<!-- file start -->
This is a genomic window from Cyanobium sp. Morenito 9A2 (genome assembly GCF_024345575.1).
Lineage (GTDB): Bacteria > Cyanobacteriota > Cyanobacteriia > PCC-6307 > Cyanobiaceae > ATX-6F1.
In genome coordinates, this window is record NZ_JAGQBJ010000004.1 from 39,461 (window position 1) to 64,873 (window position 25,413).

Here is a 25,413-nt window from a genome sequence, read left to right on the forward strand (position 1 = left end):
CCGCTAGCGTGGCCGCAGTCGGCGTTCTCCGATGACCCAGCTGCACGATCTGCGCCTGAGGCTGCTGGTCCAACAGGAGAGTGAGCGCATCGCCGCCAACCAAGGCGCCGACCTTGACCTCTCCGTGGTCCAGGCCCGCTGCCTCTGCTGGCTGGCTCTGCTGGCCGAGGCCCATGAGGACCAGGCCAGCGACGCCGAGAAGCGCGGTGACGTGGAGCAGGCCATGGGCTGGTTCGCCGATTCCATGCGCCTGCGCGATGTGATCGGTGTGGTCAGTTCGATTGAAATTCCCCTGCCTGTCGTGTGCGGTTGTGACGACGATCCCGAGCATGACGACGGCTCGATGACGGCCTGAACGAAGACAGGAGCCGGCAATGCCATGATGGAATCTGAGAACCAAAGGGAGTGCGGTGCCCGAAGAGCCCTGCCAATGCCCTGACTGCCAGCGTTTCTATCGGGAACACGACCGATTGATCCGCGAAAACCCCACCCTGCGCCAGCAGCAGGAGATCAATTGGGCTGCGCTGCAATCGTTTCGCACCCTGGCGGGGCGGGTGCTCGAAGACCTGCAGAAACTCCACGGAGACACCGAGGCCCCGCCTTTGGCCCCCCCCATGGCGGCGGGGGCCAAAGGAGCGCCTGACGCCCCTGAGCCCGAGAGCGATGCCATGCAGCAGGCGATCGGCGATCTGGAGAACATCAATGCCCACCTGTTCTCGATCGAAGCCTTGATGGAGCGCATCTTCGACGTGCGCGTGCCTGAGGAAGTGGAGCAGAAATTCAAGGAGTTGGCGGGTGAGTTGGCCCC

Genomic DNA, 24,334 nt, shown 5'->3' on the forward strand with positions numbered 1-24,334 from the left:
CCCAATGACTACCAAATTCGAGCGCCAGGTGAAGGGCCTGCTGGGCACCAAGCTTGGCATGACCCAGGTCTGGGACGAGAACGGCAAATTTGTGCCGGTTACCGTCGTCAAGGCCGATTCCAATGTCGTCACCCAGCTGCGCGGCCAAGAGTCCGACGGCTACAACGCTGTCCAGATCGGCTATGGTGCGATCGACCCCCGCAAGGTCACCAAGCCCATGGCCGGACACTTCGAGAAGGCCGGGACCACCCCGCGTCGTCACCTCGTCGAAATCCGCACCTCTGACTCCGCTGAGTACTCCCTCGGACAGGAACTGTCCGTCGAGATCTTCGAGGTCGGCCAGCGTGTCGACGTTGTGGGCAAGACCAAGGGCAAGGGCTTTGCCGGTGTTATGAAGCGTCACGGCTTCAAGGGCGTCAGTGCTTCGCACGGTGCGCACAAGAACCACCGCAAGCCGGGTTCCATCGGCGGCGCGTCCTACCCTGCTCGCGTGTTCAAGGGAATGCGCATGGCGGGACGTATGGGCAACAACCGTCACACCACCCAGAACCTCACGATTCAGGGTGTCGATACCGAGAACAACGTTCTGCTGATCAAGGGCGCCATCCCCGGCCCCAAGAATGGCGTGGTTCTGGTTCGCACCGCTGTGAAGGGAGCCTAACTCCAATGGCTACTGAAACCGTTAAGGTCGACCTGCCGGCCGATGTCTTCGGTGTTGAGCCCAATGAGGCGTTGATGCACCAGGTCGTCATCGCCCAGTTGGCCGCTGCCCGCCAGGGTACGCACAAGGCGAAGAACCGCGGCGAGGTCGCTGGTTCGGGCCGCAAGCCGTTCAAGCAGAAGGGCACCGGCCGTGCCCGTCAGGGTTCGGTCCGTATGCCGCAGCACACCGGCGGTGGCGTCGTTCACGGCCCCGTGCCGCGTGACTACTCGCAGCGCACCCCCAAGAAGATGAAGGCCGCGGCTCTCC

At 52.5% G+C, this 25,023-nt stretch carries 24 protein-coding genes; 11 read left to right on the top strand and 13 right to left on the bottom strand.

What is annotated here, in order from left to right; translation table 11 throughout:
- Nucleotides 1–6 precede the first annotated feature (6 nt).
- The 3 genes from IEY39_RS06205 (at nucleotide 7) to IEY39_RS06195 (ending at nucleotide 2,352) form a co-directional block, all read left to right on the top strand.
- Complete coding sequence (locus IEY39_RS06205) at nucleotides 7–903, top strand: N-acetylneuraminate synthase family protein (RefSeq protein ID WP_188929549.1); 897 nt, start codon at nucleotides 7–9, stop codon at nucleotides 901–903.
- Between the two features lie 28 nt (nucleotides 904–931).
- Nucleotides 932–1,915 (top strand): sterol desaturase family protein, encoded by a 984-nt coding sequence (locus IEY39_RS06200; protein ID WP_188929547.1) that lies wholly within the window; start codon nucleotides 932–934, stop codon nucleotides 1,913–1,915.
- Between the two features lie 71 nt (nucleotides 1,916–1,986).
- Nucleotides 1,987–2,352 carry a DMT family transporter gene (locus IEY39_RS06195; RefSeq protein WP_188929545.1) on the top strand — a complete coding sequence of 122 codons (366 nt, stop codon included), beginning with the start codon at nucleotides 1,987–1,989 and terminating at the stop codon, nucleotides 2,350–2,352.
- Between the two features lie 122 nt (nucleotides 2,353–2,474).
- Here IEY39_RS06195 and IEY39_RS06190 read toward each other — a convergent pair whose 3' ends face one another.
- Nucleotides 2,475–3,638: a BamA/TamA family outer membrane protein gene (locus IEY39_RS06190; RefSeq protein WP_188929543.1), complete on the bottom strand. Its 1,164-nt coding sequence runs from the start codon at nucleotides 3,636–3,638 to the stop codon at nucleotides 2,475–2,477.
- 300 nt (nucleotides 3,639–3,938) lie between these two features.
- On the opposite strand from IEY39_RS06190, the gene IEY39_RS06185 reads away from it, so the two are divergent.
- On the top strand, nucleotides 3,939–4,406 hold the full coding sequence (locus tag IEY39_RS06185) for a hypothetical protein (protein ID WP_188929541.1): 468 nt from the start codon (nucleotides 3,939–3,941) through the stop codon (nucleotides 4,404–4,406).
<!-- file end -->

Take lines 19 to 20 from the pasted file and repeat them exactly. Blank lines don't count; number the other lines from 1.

- Nucleotides 2,475–3,638: a BamA/TamA family outer membrane protein gene (locus IEY39_RS06190; RefSeq protein WP_188929543.1), complete on the bottom strand. Its 1,164-nt coding sequence runs from the start codon at nucleotides 3,636–3,638 to the stop codon at nucleotides 2,475–2,477.
- 300 nt (nucleotides 3,639–3,938) lie between these two features.